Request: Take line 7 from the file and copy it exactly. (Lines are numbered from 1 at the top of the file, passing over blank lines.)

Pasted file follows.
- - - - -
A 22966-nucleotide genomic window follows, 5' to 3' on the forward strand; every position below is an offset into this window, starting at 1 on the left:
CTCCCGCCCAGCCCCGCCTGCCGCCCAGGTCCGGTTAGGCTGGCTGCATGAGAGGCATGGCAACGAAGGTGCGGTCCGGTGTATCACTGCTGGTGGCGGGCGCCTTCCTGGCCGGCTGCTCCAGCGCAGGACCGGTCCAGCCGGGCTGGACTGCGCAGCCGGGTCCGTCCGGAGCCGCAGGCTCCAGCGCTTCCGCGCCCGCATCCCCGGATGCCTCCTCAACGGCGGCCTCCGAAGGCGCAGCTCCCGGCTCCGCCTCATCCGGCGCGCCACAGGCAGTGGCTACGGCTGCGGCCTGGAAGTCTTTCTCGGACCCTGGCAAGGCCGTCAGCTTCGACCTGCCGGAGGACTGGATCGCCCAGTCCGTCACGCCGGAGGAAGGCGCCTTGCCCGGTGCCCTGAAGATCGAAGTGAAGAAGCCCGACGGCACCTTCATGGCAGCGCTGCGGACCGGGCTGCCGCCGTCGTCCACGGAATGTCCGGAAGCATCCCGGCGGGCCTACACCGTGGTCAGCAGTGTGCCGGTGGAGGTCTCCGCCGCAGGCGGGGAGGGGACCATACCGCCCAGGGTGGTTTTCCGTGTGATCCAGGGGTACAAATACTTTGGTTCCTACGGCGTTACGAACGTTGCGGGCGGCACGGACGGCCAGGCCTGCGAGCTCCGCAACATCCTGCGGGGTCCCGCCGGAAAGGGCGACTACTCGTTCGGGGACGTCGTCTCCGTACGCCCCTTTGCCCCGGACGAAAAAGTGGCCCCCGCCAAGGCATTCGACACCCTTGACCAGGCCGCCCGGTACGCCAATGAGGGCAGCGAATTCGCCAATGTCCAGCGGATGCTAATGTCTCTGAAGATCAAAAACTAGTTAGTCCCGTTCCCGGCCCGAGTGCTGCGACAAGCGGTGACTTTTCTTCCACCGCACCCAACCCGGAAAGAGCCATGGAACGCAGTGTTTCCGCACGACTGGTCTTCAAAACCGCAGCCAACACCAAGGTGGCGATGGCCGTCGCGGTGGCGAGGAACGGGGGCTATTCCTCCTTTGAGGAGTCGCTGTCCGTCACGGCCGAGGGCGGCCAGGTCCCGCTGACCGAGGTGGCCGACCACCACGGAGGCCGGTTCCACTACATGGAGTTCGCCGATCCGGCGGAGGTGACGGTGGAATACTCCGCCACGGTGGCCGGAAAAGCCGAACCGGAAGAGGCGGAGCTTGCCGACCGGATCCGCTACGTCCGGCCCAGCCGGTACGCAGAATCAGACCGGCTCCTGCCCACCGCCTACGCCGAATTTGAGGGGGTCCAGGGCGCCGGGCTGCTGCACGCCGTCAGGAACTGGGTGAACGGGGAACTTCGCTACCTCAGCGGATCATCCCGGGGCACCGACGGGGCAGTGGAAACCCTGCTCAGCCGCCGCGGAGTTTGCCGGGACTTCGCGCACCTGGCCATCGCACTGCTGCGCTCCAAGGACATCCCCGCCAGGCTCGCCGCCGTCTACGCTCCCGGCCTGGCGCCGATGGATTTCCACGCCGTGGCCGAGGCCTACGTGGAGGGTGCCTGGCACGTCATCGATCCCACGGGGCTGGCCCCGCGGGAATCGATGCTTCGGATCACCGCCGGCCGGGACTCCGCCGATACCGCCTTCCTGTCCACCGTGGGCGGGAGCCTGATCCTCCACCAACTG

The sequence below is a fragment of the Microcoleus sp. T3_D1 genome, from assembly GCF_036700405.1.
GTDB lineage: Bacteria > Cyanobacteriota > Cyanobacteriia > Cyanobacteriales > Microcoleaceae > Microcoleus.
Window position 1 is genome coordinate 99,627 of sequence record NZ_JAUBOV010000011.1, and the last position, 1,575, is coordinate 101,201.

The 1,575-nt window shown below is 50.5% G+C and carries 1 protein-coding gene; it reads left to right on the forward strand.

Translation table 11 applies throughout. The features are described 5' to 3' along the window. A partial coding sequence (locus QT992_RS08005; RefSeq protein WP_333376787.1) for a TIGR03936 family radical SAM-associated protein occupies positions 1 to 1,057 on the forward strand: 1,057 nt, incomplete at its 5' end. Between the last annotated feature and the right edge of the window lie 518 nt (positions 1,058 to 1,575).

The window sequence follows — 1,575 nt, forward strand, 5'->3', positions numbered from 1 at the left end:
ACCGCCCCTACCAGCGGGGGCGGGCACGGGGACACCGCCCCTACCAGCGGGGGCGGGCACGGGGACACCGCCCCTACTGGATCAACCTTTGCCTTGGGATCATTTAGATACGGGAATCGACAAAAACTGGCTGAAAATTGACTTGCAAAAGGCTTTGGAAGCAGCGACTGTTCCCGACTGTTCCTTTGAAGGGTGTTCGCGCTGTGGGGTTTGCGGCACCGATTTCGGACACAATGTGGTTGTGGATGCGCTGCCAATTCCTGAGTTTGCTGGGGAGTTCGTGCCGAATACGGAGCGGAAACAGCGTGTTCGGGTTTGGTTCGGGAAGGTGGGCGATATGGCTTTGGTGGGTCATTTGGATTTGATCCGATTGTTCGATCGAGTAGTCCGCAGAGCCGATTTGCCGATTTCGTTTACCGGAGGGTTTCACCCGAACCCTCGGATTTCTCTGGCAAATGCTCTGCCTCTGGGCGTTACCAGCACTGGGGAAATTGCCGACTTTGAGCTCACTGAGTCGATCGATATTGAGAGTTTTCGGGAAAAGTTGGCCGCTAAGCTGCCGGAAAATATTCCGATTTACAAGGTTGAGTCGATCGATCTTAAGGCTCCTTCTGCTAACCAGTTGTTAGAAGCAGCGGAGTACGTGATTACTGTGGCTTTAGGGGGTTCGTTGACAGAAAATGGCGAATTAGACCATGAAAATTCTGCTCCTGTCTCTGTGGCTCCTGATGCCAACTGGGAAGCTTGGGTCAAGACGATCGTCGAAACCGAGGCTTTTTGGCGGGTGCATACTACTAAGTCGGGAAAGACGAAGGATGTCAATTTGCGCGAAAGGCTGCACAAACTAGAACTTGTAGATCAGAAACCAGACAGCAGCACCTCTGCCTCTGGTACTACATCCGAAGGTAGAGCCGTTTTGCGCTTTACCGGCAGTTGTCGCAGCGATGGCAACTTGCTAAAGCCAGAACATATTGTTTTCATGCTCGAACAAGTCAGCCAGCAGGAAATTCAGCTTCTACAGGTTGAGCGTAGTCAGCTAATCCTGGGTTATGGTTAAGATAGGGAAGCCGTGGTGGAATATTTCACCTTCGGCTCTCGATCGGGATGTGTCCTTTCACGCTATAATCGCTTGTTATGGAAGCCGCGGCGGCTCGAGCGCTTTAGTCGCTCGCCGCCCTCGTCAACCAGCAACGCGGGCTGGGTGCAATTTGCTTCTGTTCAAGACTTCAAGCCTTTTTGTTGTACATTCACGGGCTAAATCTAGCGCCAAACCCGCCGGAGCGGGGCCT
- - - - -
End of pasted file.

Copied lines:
Translation table 11 applies throughout. The features are described 5' to 3' along the window. A partial coding sequence (locus QT992_RS08005; RefSeq protein WP_333376787.1) for a TIGR03936 family radical SAM-associated protein occupies positions 1 to 1,057 on the forward strand: 1,057 nt, incomplete at its 5' end. Between the last annotated feature and the right edge of the window lie 518 nt (positions 1,058 to 1,575).